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Microsoft's Beta Download Center: Bigger, Prettier, And Slower

Last week, I took a look at the reasons behind Microsoft's MSDN site being slow. Looking around the rest of the Microsoft site since then, I fear that Microsoft may be making many of these changes to showcase its latest technologies at the expense of speed and usability.
Last week, I took a look at the reasons behind Microsoft's MSDN site being slow. Looking around the rest of the Microsoft site since then, I fear that Microsoft may be making many of these changes to showcase its latest technologies at the expense of speed and usability.One of those technologies is Silverlight Microsoft's answer to Adobe Flash. You can see Silverlight in action at the new Microsoft Download Center, which is currently in beta test. Like Flash, Microsoft's page will require that you download the Silverlight plugin before you continue. It's not a big download, thank goodness.

Compared with the old Download Center, this new one is much more attractive. Yet I don't see that it provides significantly more functionality or information than the old page. There are a few "widgets" on the page powered by Silverlight that provide animated pop-up windows and menus, but they are relatively slow and not completely intuitive.

As with MSDN, my big concern was the performance. This new download center makes 91 requests totaling 525 Kbytes, and the page takes about 10 seconds to load. The old page makes only 27 requests totaling 115 Kbytes, and takes just 3 seconds to load. So, at the moment the new download center is more than three times the size, makes three times the requests, and takes three times longer to load than the old one. And, you must install the Silverlight plugin before you can use the new page.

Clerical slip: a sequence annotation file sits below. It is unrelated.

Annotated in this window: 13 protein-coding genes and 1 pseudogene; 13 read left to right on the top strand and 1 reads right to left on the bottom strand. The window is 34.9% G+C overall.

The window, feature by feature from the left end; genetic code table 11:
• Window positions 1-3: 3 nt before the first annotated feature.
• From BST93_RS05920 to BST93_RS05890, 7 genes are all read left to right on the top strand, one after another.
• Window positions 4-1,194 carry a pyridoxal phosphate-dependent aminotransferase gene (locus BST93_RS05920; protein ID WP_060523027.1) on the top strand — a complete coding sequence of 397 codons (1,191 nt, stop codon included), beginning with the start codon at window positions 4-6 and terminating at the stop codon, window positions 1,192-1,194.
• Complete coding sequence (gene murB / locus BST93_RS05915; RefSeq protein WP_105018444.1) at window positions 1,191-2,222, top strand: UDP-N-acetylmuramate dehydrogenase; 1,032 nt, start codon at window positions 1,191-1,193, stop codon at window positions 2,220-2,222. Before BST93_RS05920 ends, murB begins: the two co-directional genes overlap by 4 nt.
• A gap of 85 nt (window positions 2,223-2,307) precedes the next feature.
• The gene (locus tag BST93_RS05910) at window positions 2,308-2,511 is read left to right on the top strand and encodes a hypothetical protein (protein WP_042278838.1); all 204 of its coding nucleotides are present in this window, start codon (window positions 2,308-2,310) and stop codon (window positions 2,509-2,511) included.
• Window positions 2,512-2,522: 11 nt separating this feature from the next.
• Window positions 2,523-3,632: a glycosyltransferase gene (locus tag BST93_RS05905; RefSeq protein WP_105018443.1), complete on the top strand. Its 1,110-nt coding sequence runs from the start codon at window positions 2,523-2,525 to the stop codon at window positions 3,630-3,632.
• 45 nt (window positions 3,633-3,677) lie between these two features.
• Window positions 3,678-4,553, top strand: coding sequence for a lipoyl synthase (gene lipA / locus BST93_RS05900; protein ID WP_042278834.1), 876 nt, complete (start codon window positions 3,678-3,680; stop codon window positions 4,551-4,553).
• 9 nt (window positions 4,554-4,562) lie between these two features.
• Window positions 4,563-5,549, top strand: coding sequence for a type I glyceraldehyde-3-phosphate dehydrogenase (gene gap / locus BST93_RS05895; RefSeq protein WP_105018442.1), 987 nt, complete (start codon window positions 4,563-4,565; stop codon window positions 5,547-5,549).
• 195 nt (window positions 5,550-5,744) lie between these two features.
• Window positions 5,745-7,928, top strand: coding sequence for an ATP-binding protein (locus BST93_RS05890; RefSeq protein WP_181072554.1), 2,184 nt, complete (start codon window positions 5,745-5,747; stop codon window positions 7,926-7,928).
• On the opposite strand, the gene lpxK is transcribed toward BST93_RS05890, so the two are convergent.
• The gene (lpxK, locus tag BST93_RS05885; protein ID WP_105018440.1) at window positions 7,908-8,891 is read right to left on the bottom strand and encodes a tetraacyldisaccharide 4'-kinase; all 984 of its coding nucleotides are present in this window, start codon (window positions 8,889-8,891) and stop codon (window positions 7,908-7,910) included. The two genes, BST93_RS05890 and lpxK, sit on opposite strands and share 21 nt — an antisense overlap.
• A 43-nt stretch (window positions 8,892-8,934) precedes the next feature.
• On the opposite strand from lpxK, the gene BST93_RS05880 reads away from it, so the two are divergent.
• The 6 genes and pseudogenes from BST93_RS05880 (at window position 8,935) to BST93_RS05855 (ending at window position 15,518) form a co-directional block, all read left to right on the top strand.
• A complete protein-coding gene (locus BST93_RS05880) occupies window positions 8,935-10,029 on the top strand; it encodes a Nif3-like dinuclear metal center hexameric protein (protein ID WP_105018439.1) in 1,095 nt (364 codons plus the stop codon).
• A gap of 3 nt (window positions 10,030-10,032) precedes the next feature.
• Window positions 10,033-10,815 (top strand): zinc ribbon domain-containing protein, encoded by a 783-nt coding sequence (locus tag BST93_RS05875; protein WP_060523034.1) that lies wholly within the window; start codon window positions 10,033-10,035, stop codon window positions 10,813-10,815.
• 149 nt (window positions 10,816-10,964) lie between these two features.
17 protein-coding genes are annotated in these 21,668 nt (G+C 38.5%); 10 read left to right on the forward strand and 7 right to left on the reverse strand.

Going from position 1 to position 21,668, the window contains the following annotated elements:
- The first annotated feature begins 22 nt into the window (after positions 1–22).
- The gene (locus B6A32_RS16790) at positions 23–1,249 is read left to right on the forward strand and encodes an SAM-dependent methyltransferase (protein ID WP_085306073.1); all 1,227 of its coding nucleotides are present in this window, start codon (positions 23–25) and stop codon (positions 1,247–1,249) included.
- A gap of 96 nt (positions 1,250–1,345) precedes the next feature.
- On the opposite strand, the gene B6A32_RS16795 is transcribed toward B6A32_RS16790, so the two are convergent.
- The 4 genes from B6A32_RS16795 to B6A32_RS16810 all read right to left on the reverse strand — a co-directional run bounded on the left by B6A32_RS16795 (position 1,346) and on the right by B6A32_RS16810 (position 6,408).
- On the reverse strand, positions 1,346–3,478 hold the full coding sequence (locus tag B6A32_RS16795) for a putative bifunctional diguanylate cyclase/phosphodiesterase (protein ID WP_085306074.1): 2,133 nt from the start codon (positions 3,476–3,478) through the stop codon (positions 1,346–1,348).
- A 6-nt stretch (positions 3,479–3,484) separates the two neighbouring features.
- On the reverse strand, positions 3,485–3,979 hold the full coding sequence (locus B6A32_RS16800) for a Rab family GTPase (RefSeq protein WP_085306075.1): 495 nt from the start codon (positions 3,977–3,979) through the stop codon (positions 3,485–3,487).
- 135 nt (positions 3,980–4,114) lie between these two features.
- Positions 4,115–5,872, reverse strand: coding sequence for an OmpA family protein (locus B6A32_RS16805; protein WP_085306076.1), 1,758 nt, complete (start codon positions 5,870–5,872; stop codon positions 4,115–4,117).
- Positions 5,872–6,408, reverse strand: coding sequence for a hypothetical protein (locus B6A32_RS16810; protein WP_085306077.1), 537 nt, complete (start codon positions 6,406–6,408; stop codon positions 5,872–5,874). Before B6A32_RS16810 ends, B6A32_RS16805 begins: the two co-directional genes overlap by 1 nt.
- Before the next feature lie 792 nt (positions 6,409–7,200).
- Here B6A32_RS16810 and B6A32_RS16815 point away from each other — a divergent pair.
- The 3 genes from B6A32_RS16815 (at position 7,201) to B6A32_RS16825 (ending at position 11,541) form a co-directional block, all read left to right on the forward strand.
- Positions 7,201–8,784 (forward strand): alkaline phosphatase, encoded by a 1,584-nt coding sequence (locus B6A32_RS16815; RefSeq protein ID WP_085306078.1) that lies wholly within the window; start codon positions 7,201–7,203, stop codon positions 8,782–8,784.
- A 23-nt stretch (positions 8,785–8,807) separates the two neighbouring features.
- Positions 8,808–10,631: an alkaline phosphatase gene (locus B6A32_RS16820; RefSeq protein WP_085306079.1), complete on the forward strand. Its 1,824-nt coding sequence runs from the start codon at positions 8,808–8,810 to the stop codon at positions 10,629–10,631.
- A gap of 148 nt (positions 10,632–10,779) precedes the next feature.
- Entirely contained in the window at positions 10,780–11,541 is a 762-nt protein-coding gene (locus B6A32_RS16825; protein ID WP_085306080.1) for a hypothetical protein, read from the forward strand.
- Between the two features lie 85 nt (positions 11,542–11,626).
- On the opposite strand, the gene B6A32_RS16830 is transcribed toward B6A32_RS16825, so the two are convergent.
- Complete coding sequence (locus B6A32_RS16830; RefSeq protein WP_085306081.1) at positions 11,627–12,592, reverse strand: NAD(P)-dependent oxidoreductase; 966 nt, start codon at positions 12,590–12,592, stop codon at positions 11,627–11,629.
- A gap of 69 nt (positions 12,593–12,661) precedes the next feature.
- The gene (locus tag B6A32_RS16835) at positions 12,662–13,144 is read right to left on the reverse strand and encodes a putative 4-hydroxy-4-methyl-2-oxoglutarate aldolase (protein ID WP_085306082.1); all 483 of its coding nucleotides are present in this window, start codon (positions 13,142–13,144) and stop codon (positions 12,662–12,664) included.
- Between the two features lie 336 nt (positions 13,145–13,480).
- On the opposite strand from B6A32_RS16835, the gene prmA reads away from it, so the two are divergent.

These problems aren't unique to Silverlight; Flash shares many of the same drawbacks. To me, a company site with a Flash intro page is a sure sign that the company doesn't really "get" the Internet. It's much better to enhance a page with one of the JavaScript frameworks like jQuery, Yahoo Interface Library, or Prototype/Scriptaculous.

Now, we're talking about a beta here; things could possibly change for the better before the new Download Center is officially launched. Yet the MSDN site shows that Microsoft isn't necessarily sensitive to performance issues, and it may only fix the outright bugs. Silverlight's role in the redesign is most likely not negotiable, either. However, Microsoft may not get a lot of response from its beta users; I tried clicking the Provide Feedback link on the new page to point out some of the problems I found, but got a 404 Not Found error.

So are any of you fans of technologies like Flash and Silverlight? I admit they're useful for video players like YouTube, for advertisements, and for games. But do they really have a place on a utilitarian page like the Download Center, or do they just get in the way?